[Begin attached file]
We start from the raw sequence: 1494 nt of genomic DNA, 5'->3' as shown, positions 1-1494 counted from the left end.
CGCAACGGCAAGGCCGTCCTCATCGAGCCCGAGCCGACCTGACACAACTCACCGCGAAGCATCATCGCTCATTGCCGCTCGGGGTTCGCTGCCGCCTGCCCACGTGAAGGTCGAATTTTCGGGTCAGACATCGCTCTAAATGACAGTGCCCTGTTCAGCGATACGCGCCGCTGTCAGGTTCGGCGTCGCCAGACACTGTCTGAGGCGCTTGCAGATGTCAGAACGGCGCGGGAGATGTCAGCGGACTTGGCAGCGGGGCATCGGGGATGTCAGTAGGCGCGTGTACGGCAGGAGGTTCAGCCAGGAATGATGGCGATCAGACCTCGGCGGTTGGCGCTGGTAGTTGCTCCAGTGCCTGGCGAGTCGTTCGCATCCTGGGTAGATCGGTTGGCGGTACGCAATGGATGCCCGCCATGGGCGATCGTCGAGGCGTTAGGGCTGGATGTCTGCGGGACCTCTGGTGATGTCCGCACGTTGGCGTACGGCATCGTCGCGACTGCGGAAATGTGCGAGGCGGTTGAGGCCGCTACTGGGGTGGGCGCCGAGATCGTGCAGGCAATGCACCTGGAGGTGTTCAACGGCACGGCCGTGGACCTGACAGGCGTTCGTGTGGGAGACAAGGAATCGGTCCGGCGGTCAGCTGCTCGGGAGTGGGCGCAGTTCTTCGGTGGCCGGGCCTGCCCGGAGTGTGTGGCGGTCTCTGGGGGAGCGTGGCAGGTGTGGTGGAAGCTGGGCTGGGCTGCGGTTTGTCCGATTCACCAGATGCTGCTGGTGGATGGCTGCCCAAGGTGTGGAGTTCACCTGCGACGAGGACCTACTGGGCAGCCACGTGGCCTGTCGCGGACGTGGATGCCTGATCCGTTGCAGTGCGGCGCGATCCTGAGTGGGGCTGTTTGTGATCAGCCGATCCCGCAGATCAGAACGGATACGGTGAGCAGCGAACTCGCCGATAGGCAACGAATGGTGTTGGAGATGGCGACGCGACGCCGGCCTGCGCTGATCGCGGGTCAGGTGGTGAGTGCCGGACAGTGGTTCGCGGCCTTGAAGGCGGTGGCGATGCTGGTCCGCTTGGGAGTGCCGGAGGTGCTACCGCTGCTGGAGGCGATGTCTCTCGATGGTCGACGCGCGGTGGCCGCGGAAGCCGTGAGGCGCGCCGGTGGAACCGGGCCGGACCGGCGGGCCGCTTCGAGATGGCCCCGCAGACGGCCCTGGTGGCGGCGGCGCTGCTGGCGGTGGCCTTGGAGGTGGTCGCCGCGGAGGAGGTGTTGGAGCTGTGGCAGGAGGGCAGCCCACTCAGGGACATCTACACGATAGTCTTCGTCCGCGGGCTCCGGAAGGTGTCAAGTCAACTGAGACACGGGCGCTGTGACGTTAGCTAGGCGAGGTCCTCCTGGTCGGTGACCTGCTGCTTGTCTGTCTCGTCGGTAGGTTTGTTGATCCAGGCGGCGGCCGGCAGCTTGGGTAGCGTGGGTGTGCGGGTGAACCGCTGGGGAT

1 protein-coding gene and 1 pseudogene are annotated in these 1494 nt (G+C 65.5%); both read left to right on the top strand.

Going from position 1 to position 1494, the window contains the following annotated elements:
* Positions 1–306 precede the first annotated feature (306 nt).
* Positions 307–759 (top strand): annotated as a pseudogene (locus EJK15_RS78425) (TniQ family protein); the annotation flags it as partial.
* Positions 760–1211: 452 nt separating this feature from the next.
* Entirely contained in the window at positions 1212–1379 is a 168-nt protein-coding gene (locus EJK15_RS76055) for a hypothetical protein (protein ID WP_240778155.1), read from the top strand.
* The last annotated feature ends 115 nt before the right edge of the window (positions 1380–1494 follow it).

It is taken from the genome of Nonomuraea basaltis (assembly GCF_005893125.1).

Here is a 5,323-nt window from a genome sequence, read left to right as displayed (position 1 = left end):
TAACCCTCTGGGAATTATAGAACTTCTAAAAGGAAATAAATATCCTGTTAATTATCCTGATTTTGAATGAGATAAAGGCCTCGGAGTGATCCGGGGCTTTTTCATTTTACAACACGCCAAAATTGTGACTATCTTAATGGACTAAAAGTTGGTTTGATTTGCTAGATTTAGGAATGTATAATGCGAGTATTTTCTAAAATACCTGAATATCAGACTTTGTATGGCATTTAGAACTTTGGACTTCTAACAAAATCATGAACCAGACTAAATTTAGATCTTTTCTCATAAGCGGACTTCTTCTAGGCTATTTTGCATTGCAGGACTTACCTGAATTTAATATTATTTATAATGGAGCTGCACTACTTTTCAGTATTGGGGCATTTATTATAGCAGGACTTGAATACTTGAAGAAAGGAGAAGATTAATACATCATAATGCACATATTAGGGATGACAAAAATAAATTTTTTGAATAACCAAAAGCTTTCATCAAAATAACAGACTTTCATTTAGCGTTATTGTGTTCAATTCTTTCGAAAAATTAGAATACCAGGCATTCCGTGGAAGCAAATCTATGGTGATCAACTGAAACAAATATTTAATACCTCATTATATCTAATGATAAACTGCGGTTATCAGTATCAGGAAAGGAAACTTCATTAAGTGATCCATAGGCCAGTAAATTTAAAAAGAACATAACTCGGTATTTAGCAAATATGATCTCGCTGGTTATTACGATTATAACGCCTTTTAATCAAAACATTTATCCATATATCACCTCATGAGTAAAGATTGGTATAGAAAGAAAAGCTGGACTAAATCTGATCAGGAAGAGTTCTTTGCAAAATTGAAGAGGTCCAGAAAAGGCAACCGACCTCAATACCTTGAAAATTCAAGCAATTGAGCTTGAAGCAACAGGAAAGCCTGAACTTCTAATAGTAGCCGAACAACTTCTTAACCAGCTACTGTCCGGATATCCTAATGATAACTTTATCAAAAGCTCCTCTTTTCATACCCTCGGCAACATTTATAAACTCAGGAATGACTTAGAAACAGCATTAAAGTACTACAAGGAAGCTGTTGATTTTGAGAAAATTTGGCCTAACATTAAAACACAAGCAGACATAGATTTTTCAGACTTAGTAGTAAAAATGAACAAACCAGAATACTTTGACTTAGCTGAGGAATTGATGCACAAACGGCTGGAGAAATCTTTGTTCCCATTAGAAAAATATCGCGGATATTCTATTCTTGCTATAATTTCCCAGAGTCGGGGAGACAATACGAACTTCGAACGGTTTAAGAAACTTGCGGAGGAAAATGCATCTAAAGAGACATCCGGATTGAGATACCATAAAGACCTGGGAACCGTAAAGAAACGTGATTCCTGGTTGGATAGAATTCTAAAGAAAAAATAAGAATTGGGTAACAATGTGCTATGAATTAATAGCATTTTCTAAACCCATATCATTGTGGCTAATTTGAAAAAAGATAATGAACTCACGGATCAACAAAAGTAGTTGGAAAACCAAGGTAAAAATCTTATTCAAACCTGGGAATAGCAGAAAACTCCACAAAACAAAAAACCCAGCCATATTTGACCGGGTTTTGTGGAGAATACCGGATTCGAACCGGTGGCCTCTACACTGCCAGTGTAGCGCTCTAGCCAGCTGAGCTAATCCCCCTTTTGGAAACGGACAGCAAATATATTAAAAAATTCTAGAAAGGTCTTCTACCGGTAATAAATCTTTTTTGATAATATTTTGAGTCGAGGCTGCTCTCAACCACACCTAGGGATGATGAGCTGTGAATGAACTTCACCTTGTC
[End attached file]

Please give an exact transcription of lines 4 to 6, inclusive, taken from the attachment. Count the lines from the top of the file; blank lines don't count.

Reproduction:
Going from position 1 to position 1494, the window contains the following annotated elements:
* Positions 1–306 precede the first annotated feature (306 nt).
* Positions 307–759 (top strand): annotated as a pseudogene (locus EJK15_RS78425) (TniQ family protein); the annotation flags it as partial.